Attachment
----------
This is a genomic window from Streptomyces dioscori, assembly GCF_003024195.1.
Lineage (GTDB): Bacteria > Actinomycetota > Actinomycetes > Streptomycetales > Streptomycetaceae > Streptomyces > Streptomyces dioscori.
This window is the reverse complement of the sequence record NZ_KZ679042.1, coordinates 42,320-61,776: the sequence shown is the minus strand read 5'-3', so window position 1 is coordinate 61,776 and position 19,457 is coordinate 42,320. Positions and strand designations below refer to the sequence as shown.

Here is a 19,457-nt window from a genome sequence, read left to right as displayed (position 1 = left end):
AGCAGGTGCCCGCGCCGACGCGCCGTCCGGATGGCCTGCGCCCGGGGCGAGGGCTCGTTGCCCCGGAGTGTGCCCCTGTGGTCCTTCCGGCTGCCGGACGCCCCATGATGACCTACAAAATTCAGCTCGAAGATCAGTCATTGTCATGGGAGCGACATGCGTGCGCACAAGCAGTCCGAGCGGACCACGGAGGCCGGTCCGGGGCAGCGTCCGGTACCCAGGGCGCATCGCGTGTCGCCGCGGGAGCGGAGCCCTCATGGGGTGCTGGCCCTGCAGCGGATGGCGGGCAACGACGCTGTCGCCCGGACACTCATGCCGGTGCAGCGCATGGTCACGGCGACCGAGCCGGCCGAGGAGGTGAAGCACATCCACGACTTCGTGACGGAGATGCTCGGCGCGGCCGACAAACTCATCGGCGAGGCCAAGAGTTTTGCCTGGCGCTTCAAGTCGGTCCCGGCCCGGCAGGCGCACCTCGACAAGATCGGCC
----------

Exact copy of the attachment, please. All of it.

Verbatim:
This is a genomic window from Streptomyces dioscori, assembly GCF_003024195.1.
Lineage (GTDB): Bacteria > Actinomycetota > Actinomycetes > Streptomycetales > Streptomycetaceae > Streptomyces > Streptomyces dioscori.
This window is the reverse complement of the sequence record NZ_KZ679042.1, coordinates 42,320-61,776: the sequence shown is the minus strand read 5'-3', so window position 1 is coordinate 61,776 and position 19,457 is coordinate 42,320. Positions and strand designations below refer to the sequence as shown.

Here is a 19,457-nt window from a genome sequence, read left to right as displayed (position 1 = left end):
AGCAGGTGCCCGCGCCGACGCGCCGTCCGGATGGCCTGCGCCCGGGGCGAGGGCTCGTTGCCCCGGAGTGTGCCCCTGTGGTCCTTCCGGCTGCCGGACGCCCCATGATGACCTACAAAATTCAGCTCGAAGATCAGTCATTGTCATGGGAGCGACATGCGTGCGCACAAGCAGTCCGAGCGGACCACGGAGGCCGGTCCGGGGCAGCGTCCGGTACCCAGGGCGCATCGCGTGTCGCCGCGGGAGCGGAGCCCTCATGGGGTGCTGGCCCTGCAGCGGATGGCGGGCAACGACGCTGTCGCCCGGACACTCATGCCGGTGCAGCGCATGGTCACGGCGACCGAGCCGGCCGAGGAGGTGAAGCACATCCACGACTTCGTGACGGAGATGCTCGGCGCGGCCGACAAACTCATCGGCGAGGCCAAGAGTTTTGCCTGGCGCTTCAAGTCGGTCCCGGCCCGGCAGGCGCACCTCGACAAGATCGGCC